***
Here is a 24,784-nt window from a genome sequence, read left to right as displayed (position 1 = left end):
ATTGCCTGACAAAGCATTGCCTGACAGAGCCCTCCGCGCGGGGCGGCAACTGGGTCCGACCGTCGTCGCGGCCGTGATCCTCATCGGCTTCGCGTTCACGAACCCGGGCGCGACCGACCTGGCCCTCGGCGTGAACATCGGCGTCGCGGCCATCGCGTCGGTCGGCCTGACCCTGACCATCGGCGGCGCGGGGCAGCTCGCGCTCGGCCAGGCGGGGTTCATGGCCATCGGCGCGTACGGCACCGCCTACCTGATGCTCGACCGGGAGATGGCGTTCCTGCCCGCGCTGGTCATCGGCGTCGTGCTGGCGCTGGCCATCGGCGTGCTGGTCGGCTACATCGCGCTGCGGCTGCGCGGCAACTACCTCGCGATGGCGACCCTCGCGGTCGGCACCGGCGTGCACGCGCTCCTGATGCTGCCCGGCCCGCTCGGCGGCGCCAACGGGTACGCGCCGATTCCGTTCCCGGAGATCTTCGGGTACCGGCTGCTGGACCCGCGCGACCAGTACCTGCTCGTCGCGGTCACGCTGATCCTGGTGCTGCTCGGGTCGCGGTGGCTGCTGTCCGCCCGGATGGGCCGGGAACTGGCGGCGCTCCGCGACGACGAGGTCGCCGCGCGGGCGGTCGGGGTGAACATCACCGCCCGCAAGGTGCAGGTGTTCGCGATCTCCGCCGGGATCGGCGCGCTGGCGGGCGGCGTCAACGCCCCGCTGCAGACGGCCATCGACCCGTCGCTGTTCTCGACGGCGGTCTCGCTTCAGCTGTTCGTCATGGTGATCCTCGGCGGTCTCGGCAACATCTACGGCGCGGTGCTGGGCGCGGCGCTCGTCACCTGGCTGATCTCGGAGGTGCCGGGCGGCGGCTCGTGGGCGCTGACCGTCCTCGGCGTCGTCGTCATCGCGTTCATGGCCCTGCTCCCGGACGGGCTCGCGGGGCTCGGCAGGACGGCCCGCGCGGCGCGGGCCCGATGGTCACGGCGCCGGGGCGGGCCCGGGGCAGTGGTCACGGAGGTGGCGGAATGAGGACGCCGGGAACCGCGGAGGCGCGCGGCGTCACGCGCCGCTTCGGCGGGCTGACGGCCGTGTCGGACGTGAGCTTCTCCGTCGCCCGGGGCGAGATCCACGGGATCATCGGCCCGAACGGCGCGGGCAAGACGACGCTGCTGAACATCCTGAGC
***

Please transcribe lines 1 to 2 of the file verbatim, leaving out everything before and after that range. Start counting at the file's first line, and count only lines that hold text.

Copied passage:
Here is a 24,784-nt window from a genome sequence, read left to right as displayed (position 1 = left end):
ATTGCCTGACAAAGCATTGCCTGACAGAGCCCTCCGCGCGGGGCGGCAACTGGGTCCGACCGTCGTCGCGGCCGTGATCCTCATCGGCTTCGCGTTCACGAACCCGGGCGCGACCGACCTGGCCCTCGGCGTGAACATCGGCGTCGCGGCCATCGCGTCGGTCGGCCTGACCCTGACCATCGGCGGCGCGGGGCAGCTCGCGCTCGGCCAGGCGGGGTTCATGGCCATCGGCGCGTACGGCACCGCCTACCTGATGCTCGACCGGGAGATGGCGTTCCTGCCCGCGCTGGTCATCGGCGTCGTGCTGGCGCTGGCCATCGGCGTGCTGGTCGGCTACATCGCGCTGCGGCTGCGCGGCAACTACCTCGCGATGGCGACCCTCGCGGTCGGCACCGGCGTGCACGCGCTCCTGATGCTGCCCGGCCCGCTCGGCGGCGCCAACGGGTACGCGCCGATTCCGTTCCCGGAGATCTTCGGGTACCGGCTGCTGGACCCGCGCGACCAGTACCTGCTCGTCGCGGTCACGCTGATCCTGGTGCTGCTCGGGTCGCGGTGGCTGCTGTCCGCCCGGATGGGCCGGGAACTGGCGGCGCTCCGCGACGACGAGGTCGCCGCGCGGGCGGTCGGGGTGAACATCACCGCCCGCAAGGTGCAGGTGTTCGCGATCTCCGCCGGGATCGGCGCGCTGGCGGGCGGCGTCAACGCCCCGCTGCAGACGGCCATCGACCCGTCGCTGTTCTCGACGGCGGTCTCGCTTCAGCTGTTCGTCATGGTGATCCTCGGCGGTCTCGGCAACATCTACGGCGCGGTGCTGGGCGCGGCGCTCGTCACCTGGCTGATCTCGGAGGTGCCGGGCGGCGGCTCGTGGGCGCTGACCGTCCTCGGCGTCGTCGTCATCGCGTTCATGGCCCTGCTCCCGGACGGGCTCGCGGGGCTCGGCAGGACGGCCCGCGCGGCGCGGGCCCGATGGTCACGGCGCCGGGGCGGGCCCGGGGCAGTGGTCACGGAGGTGGCGGAATGAGGACGCCGGGAACCGCGGAGGCGCGCGGCGTCACGCGCCGCTTCGGCGGGCTGACGGCCGTGTCGGACGTGAGCTTCTCCGTCGCCCGGGGCGAGATCCACGGGATCATCGGCCCGAACGGCGCGGGCAAGACGACGCTGCTGAACATCCTGAGC